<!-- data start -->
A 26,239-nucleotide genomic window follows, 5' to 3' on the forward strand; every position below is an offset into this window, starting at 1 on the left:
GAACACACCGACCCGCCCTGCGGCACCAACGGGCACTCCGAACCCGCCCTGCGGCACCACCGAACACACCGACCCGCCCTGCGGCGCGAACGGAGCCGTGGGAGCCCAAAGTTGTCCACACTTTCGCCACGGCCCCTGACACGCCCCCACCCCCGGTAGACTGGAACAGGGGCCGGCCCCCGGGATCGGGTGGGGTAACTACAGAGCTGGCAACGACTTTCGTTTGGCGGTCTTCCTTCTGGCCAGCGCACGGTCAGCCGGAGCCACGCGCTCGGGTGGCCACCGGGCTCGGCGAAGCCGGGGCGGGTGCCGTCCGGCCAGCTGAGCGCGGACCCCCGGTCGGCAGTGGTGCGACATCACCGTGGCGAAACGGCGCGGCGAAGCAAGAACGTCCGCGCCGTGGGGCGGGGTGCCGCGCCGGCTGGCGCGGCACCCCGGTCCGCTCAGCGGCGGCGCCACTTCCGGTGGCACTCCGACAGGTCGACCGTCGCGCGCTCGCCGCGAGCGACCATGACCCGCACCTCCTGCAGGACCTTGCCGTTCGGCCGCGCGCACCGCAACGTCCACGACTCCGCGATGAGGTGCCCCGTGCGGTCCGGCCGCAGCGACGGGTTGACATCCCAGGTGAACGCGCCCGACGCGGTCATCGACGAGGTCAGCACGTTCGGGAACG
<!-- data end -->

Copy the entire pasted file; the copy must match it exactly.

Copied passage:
A 26,239-nucleotide genomic window follows, 5' to 3' on the forward strand; every position below is an offset into this window, starting at 1 on the left:
GAACACACCGACCCGCCCTGCGGCACCAACGGGCACTCCGAACCCGCCCTGCGGCACCACCGAACACACCGACCCGCCCTGCGGCGCGAACGGAGCCGTGGGAGCCCAAAGTTGTCCACACTTTCGCCACGGCCCCTGACACGCCCCCACCCCCGGTAGACTGGAACAGGGGCCGGCCCCCGGGATCGGGTGGGGTAACTACAGAGCTGGCAACGACTTTCGTTTGGCGGTCTTCCTTCTGGCCAGCGCACGGTCAGCCGGAGCCACGCGCTCGGGTGGCCACCGGGCTCGGCGAAGCCGGGGCGGGTGCCGTCCGGCCAGCTGAGCGCGGACCCCCGGTCGGCAGTGGTGCGACATCACCGTGGCGAAACGGCGCGGCGAAGCAAGAACGTCCGCGCCGTGGGGCGGGGTGCCGCGCCGGCTGGCGCGGCACCCCGGTCCGCTCAGCGGCGGCGCCACTTCCGGTGGCACTCCGACAGGTCGACCGTCGCGCGCTCGCCGCGAGCGACCATGACCCGCACCTCCTGCAGGACCTTGCCGTTCGGCCGCGCGCACCGCAACGTCCACGACTCCGCGATGAGGTGCCCCGTGCGGTCCGGCCGCAGCGACGGGTTGACATCCCAGGTGAACGCGCCCGACGCGGTCATCGACGAGGTCAGCACGTTCGGGAACG